I am often asked when I share this if I thought I was mentally ill. Maybe! But when I began to speak to it, I began to feel like I had the upper hand. After many commutes, I began to tell it to LEAVE ME ALONE! And that it was NOT THE BOSS OF ME! Eventually, I began to feel like it had to listen to me. It built enough courage in me to realize I did not have to entertain fear, much less welcome it into my life any longer.

To this day, when I need courage to rise up in my life, I tell the fear where to go and what to do when it got there!

3. Acknowledge and reward your efforts. Making note of your efforts, and rewarding yourself, regardless of the outcomes of your efforts, is so profitable and rewarding! I journaled pages and pages about my efforts, and gave myself meaningful rewards. Of course, at the time, I was still a sugar addict, so usually it was a hot, white cream filled, glazed, chocolate covered, donut from Krispy Cream when the red lights twirling outside let me know donuts were fresh and hot!

Why is courage so important?

1. Research reveals that the one quality found in every successful leader is courage. We need to step up as leaders in our own arenas during this challenging time. We need leaders who want to influence solutions!

2. Courage is a core foundational piece to being able to encourage others and ourselves. The word “encourage” comes from a French origin that means: “to transfer strength of heart.” There is no doubt that during this season, we need to be transferring strength of heart to one another.

3. It requires courage for us to evaluate ourselves honestly, to notice those things that need improvements in order us to become our best, and seek the help needed to accomplish it.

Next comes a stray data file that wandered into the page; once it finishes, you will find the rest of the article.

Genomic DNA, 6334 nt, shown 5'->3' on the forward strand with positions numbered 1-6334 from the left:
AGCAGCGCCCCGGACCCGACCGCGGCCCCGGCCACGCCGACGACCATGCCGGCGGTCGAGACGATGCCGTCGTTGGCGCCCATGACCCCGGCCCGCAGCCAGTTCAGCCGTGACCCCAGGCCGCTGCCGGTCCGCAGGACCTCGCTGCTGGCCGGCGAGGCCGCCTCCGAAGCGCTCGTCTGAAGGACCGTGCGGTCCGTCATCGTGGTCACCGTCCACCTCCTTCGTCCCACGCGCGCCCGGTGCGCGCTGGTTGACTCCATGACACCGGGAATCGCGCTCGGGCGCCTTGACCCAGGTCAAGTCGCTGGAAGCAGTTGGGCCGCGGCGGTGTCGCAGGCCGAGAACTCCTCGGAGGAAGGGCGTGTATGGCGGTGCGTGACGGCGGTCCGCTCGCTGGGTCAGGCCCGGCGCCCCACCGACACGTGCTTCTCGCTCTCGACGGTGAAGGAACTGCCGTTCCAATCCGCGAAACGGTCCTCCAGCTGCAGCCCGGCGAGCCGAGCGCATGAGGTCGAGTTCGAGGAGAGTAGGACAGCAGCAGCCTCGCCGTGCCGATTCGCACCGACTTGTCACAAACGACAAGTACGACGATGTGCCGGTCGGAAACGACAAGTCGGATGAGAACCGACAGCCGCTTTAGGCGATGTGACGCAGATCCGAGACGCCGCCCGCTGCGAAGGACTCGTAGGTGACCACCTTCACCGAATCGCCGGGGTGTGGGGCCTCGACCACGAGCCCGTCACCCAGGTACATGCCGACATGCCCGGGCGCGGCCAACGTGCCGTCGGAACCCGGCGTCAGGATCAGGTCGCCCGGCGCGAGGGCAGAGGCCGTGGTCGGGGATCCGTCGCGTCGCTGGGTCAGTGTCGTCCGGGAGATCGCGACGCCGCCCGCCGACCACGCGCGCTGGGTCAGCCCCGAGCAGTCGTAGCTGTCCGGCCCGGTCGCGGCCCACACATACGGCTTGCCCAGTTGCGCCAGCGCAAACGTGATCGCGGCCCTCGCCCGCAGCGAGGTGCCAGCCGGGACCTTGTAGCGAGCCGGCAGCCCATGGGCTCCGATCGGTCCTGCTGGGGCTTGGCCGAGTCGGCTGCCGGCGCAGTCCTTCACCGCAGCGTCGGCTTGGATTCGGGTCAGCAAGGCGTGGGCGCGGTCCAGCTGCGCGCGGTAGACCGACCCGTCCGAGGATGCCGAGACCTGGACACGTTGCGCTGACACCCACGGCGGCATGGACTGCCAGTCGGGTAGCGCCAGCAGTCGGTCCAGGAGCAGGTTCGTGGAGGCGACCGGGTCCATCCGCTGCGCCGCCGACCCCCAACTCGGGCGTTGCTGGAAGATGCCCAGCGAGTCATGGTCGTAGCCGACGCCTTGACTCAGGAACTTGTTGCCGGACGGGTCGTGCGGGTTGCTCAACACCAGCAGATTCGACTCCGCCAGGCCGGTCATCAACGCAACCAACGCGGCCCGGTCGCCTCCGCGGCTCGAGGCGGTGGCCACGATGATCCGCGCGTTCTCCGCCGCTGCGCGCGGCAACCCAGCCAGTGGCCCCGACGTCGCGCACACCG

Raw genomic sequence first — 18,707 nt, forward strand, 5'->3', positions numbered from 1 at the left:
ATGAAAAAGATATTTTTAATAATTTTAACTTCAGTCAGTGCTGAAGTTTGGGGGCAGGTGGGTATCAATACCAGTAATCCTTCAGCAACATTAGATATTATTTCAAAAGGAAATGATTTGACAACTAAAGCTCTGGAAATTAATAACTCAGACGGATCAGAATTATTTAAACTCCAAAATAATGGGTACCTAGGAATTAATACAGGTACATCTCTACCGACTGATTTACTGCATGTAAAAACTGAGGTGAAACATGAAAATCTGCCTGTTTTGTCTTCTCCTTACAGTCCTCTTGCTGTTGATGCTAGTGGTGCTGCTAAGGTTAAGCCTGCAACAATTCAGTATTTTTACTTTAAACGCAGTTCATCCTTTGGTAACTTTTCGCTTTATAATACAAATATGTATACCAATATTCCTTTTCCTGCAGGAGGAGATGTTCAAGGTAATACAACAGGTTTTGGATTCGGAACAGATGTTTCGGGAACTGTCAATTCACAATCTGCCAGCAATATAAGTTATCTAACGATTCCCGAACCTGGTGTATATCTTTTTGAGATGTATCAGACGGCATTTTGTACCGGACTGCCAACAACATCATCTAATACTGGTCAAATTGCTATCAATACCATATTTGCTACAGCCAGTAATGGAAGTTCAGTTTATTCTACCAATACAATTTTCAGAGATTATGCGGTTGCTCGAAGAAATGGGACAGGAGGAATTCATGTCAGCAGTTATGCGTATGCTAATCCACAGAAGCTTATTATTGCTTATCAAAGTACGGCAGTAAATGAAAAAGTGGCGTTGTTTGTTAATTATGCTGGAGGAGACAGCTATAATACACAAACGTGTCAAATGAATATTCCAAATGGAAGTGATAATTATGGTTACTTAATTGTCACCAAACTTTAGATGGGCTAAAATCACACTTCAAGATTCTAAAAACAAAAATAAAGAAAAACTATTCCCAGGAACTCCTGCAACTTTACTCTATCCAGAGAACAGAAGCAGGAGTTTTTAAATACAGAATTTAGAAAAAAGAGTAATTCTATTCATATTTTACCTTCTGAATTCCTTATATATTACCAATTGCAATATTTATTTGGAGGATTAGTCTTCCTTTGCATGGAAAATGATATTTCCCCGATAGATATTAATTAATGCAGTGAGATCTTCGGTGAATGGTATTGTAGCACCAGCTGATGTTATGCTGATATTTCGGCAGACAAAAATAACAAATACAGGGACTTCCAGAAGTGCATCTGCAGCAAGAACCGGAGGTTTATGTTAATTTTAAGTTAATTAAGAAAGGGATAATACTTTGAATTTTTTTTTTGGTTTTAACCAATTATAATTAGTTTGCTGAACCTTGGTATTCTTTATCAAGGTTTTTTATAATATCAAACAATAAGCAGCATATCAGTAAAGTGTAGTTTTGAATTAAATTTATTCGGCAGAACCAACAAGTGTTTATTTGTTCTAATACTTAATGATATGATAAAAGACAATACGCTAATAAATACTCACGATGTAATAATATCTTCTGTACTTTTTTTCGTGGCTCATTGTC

I believe that the most courageous act one can do is to inventory our lives with honesty, and do whatever it takes to become our very best! This is a process I repeat at least monthly. There’s not been a month, since I began this journey years ago, that I did not find much needed improvements in myself, both in who I am and how I express and live out who I am. I hope you will join me in that courageous act, regularly, consistently, and with passion to make modifications!

I believe in our current environment, the most extraordinary goal before us could be to seek courage, and begin to embrace current challenges as an opportunity for us all to become more resilient solution-makers. 

Without being intentional, it’s easy to sink into fear, then ask ourselves things like, “When will things ever be normal again?” Or even more crisis-inducing thoughts like, “Will we even make it through this?”

I believe if we all reach for courage, we can come together. We need to love one another and care for one another more than we ever have. We need to garner enough courage to leave divisiveness behind, and to join our hands and hearts together. Despite age, socioeconomic background, race, or gender.

This is no time for me vs. you, or we versus them. If we join hands and hearts during our nations challenging times, we will all emerge more courageous and determined human beings, couples, families, and communities than our history has ever know.

It all begins with courage, which fans the flames of love and compassion. Love and compassion create unity. Will you have enough courage to allow the revolution to begin with you? I’m ALL IN!!! I believe you will be too! Together, we can make a difference!